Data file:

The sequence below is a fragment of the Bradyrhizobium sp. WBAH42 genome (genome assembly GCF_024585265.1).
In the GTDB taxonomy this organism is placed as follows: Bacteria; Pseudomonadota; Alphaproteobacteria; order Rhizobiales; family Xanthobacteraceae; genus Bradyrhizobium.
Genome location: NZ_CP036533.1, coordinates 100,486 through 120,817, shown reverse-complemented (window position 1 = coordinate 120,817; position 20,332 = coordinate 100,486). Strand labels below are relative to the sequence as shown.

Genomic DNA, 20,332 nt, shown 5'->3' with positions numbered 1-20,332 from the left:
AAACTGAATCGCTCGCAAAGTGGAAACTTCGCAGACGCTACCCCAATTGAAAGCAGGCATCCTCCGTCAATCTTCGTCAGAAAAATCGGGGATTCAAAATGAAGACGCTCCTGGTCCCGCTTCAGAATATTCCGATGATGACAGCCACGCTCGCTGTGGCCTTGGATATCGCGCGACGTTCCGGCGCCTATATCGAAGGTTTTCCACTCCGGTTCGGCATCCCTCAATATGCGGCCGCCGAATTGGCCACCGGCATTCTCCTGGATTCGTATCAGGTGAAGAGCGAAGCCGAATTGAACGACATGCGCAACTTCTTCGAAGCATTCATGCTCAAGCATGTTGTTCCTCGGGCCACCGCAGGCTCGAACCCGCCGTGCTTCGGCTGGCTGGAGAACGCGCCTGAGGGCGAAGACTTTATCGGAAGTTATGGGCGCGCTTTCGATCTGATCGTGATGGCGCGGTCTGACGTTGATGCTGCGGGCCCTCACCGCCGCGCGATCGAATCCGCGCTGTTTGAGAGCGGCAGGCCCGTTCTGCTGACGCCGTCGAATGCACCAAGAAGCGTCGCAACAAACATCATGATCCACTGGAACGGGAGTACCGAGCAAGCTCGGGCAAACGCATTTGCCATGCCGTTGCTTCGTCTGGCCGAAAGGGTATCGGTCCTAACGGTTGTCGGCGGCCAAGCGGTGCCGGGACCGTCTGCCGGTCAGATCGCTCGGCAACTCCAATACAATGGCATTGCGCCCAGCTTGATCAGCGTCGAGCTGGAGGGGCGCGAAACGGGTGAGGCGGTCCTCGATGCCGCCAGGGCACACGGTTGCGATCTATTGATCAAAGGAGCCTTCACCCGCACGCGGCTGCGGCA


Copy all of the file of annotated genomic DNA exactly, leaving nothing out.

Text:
The sequence below is a fragment of the Bradyrhizobium sp. WBAH42 genome (genome assembly GCF_024585265.1).
In the GTDB taxonomy this organism is placed as follows: Bacteria; Pseudomonadota; Alphaproteobacteria; order Rhizobiales; family Xanthobacteraceae; genus Bradyrhizobium.
Genome location: NZ_CP036533.1, coordinates 100,486 through 120,817, shown reverse-complemented (window position 1 = coordinate 120,817; position 20,332 = coordinate 100,486). Strand labels below are relative to the sequence as shown.

Genomic DNA, 20,332 nt, shown 5'->3' with positions numbered 1-20,332 from the left:
AAACTGAATCGCTCGCAAAGTGGAAACTTCGCAGACGCTACCCCAATTGAAAGCAGGCATCCTCCGTCAATCTTCGTCAGAAAAATCGGGGATTCAAAATGAAGACGCTCCTGGTCCCGCTTCAGAATATTCCGATGATGACAGCCACGCTCGCTGTGGCCTTGGATATCGCGCGACGTTCCGGCGCCTATATCGAAGGTTTTCCACTCCGGTTCGGCATCCCTCAATATGCGGCCGCCGAATTGGCCACCGGCATTCTCCTGGATTCGTATCAGGTGAAGAGCGAAGCCGAATTGAACGACATGCGCAACTTCTTCGAAGCATTCATGCTCAAGCATGTTGTTCCTCGGGCCACCGCAGGCTCGAACCCGCCGTGCTTCGGCTGGCTGGAGAACGCGCCTGAGGGCGAAGACTTTATCGGAAGTTATGGGCGCGCTTTCGATCTGATCGTGATGGCGCGGTCTGACGTTGATGCTGCGGGCCCTCACCGCCGCGCGATCGAATCCGCGCTGTTTGAGAGCGGCAGGCCCGTTCTGCTGACGCCGTCGAATGCACCAAGAAGCGTCGCAACAAACATCATGATCCACTGGAACGGGAGTACCGAGCAAGCTCGGGCAAACGCATTTGCCATGCCGTTGCTTCGTCTGGCCGAAAGGGTATCGGTCCTAACGGTTGTCGGCGGCCAAGCGGTGCCGGGACCGTCTGCCGGTCAGATCGCTCGGCAACTCCAATACAATGGCATTGCGCCCAGCTTGATCAGCGTCGAGCTGGAGGGGCGCGAAACGGGTGAGGCGGTCCTCGATGCCGCCAGGGCACACGGTTGCGATCTATTGATCAAAGGAGCCTTCACCCGCACGCGGCTGCGGCA